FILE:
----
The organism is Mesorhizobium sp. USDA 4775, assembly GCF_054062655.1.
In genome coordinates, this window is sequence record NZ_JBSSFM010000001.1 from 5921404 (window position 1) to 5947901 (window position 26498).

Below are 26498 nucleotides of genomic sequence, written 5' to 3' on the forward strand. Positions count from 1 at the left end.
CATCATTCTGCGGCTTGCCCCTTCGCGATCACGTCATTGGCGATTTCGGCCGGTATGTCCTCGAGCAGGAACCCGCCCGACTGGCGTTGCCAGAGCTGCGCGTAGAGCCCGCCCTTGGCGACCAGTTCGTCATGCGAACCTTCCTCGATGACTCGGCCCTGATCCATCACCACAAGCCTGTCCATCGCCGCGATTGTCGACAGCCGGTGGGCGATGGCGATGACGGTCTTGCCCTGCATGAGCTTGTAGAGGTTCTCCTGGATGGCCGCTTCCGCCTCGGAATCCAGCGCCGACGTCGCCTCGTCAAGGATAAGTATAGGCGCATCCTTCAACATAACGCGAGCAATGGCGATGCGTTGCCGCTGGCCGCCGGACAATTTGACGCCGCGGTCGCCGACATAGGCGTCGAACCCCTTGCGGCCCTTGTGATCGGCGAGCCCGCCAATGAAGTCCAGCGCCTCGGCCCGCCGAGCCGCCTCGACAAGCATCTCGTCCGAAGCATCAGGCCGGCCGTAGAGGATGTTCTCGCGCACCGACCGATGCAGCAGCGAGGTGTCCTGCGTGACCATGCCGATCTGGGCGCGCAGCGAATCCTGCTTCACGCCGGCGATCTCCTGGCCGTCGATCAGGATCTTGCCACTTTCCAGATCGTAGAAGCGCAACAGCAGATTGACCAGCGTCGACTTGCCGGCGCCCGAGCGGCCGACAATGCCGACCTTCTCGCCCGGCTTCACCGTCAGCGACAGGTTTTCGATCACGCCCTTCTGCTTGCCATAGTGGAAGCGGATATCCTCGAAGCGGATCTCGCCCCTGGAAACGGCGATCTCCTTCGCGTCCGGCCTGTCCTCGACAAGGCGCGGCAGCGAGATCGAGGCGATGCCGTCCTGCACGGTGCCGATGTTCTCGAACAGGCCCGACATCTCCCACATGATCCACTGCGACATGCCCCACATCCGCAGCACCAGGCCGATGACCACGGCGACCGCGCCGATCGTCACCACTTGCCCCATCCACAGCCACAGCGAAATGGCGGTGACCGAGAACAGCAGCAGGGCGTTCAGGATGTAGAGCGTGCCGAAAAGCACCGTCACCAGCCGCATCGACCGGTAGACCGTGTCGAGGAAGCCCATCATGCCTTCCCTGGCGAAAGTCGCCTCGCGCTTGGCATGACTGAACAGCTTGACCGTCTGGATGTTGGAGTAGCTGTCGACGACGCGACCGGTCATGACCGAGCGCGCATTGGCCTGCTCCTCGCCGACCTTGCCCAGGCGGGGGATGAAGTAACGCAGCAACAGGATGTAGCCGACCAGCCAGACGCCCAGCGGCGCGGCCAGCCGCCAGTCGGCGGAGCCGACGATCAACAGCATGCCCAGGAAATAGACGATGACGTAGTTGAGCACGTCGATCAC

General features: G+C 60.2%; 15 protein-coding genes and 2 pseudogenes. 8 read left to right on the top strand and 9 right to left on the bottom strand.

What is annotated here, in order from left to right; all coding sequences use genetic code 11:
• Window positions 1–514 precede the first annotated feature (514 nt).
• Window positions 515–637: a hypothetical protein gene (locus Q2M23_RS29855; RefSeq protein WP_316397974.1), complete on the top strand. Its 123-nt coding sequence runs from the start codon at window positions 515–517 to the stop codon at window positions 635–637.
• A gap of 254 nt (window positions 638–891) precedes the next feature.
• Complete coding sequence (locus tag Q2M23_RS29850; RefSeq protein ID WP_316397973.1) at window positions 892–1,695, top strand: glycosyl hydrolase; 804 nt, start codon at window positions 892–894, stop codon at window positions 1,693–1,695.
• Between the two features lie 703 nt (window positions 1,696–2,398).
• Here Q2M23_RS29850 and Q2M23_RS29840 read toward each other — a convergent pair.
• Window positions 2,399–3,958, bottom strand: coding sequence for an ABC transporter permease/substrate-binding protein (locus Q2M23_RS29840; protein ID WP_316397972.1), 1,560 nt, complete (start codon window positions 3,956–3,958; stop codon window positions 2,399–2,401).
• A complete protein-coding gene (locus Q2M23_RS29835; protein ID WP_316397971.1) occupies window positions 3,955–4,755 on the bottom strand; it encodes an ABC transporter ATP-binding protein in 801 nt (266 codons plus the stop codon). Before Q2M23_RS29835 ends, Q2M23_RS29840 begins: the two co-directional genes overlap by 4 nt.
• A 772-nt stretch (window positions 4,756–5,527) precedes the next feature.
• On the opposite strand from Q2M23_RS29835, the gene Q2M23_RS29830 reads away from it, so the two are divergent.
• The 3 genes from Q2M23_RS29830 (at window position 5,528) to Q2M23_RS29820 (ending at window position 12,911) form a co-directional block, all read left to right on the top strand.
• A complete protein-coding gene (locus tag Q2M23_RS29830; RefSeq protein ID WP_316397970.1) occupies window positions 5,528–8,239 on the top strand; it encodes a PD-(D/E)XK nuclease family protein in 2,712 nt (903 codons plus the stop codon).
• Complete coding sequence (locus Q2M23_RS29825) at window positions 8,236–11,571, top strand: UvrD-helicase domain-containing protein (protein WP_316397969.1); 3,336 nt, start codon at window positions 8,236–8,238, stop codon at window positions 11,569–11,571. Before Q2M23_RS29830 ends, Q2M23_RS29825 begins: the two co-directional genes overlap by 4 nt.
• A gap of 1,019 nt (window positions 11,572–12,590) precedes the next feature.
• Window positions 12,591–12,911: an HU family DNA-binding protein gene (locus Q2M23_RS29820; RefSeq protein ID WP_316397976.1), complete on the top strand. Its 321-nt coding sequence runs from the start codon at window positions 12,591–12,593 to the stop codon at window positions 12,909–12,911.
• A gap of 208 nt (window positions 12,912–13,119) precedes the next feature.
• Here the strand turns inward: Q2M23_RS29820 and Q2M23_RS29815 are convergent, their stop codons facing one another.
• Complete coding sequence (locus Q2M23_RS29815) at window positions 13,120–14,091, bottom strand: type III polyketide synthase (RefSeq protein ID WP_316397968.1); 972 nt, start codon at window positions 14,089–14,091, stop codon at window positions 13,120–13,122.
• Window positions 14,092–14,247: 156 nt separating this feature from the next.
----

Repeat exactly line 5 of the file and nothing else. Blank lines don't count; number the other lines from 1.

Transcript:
General features: G+C 60.2%; 15 protein-coding genes and 2 pseudogenes. 8 read left to right on the top strand and 9 right to left on the bottom strand.